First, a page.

Shuya Gong is a founder of INQUISITE, a platform for determining passions, defining success, and kickstarting a life of informed explorations.  Geared toward high school students, INQUISITE harnesses the unstructured insights available from online activities, and using algorithms to gauge interest, highlight trends and outline suggestions for the future.Learn more about the beginning of INQUISITE at


What motivated you to start your business? 
INQUISITE was started because of a challenge question asked by PSFK and IBM Watson: What would you do if you had all the data in the world? My cofounders and I thought that education was something that was important to all of us, and realized that with all of the information about someone, it made the most sense to empower people to harness information about themselves and do something actionable with it. In less than 24 hours, we put together some rough prototypes for a cognitive computing platform that would help people make life decisions about their education. After we won the competition and some funding, it seemed a natural move to keep going forward, wrapping our platform in a business model and continue research and development. It was a combination of all of the right things, a team, capital, and a great idea, merging together.

What is the greatest barrier you faced in launching your business and how did you overcome it?
Communication between the original team was very difficult, because we were all students at the time and were literally scattered across the country. It’s something that we’re still trying to figure out, but it was realizing that asking for help and identifying talent to expand the core team was vital.

Do you have a mentor? How did you find him/her?
I have multiple mentors in many different areas of business and development, many of them have been serendipitous meetings with people at conferences that were followed up with a cup of coffee, or people that I’ve worked with with a lot more expertise and experience.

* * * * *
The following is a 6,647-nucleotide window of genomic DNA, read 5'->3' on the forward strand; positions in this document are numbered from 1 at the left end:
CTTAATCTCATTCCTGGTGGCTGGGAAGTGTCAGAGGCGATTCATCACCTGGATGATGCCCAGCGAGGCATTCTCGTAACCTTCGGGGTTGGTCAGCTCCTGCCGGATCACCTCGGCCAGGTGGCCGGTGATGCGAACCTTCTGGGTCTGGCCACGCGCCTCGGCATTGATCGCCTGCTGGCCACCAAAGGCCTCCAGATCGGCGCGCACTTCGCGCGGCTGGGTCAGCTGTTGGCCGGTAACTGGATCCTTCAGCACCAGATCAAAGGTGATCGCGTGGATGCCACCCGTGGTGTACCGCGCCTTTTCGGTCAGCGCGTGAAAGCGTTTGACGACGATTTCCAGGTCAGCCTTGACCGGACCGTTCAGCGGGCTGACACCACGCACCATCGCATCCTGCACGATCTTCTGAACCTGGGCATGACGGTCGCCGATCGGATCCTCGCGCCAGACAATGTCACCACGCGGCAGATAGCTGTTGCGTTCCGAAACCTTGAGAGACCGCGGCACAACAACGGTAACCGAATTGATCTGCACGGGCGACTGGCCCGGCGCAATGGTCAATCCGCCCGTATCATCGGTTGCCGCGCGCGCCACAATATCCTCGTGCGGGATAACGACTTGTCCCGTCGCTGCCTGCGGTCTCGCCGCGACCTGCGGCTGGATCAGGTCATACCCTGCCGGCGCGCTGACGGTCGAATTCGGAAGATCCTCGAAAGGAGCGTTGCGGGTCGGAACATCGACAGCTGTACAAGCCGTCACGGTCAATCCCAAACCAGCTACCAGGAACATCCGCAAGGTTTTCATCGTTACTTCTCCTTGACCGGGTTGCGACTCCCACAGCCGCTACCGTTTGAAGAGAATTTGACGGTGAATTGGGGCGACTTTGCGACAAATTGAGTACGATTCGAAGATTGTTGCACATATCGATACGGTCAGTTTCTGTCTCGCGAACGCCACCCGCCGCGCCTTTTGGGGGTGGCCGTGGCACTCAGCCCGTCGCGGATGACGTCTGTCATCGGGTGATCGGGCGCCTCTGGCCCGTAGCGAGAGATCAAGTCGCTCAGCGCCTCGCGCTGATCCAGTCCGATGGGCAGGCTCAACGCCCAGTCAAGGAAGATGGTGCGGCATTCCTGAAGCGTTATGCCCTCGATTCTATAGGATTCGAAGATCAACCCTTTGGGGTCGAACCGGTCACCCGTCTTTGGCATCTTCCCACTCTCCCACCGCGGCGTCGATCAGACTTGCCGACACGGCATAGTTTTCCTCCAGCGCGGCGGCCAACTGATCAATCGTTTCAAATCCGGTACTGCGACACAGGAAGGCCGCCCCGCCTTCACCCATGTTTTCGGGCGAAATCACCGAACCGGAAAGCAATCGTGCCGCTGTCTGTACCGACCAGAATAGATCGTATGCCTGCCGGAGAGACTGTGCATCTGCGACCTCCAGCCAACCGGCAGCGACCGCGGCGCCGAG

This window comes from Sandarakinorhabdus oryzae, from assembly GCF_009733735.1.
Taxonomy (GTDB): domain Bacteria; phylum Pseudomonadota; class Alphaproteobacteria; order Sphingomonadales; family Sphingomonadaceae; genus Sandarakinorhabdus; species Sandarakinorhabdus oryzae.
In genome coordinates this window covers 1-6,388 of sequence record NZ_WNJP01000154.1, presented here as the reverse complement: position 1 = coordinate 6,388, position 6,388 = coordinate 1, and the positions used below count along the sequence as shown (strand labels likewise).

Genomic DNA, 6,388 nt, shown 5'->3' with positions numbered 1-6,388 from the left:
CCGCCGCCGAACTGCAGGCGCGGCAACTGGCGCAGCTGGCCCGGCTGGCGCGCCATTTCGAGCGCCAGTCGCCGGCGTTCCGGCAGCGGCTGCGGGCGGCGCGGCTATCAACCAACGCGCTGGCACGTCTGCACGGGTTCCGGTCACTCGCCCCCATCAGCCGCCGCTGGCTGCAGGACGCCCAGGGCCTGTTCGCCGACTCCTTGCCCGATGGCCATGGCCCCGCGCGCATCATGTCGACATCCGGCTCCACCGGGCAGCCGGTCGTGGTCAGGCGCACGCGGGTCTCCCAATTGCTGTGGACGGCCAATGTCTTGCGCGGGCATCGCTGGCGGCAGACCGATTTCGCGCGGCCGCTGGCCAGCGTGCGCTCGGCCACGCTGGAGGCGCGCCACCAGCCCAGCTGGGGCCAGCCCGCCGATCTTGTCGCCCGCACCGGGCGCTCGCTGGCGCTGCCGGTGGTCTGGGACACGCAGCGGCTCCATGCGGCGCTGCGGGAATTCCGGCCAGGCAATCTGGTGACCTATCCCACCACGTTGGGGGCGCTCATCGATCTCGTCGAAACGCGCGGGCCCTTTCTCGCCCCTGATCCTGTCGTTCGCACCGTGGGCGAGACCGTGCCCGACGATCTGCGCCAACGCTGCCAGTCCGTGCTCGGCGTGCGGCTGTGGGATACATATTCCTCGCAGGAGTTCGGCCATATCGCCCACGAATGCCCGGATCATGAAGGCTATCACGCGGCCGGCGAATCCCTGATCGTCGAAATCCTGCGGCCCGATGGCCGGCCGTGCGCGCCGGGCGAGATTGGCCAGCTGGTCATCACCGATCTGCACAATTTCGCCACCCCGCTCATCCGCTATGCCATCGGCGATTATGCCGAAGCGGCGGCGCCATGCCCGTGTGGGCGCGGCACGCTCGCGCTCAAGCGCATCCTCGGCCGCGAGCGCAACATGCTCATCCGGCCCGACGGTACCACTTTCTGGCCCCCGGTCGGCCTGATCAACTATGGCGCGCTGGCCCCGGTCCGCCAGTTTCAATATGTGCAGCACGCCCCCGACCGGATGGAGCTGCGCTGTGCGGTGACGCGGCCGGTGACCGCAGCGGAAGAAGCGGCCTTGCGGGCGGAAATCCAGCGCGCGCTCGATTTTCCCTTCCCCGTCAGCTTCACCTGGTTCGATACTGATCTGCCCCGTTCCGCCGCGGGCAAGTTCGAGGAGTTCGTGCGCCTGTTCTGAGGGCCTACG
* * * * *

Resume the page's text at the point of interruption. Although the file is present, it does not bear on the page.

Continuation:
If you could go back in time to when you were first starting, what would you tell yourself, with the intention of avoiding mistakes and heart ache? 
If you’re going to start something, go all in and all out. As a student, college is one of the safest places to fail in something that isn’t your studies, and it will be one of the only times in your life where there is a play pen and safety net to try something wild that you believe in, that can be super beneficial in the long run.

What resources have been most helpful to you? 
Online resources and handbooks from people who have done it before, such as Rough Draft Ventures, and Zero to One. Some of these experiences you learn from to learn what to do, as well as what not to do, and professors and innovation centers at college have been amazing as well. There are a lot of things you can get away with as a college student, because questions are totally welcome at any time, and information is (sometimes) surprisingly free.

What does success look like for you?
Being happy and influential. I think it’s a combination of being able to have the freedom to what what you want in your free time and for work, and being truly satisfied with that life, and for me, it would be being able to positively impact as many people as possible.

What do you do to recharge? 
I play percussion, or one day build engineering projects with my boyfriend. We’re both makers at heart, and being able to produce something quickly in the tangible sphere is a good way to get out of the sometimes logistically and conceptually heavy job of being an entrepreneur. Branching out into other industries that make you excited is so crucial to take a break and also draw inspiration from analogous situations.

What’s your advice for a woman that’s considering starting her own business? 
Have a support network to complain to. It’ll make things a lot easier for your own mental health, but you’ll also have a group of people that can help you access resources that you weren’t aware of. A number of people who have your back no matter what is crucial when starting out on something new and unproved, and there’s nothing more important than a friend.


During the month of May, National Women’s Business Council will be profiling young women entrepreneurs—many of whom are still students.  Visit the NWBC Blog every Tuesday of the month to learn more about these inspiring women.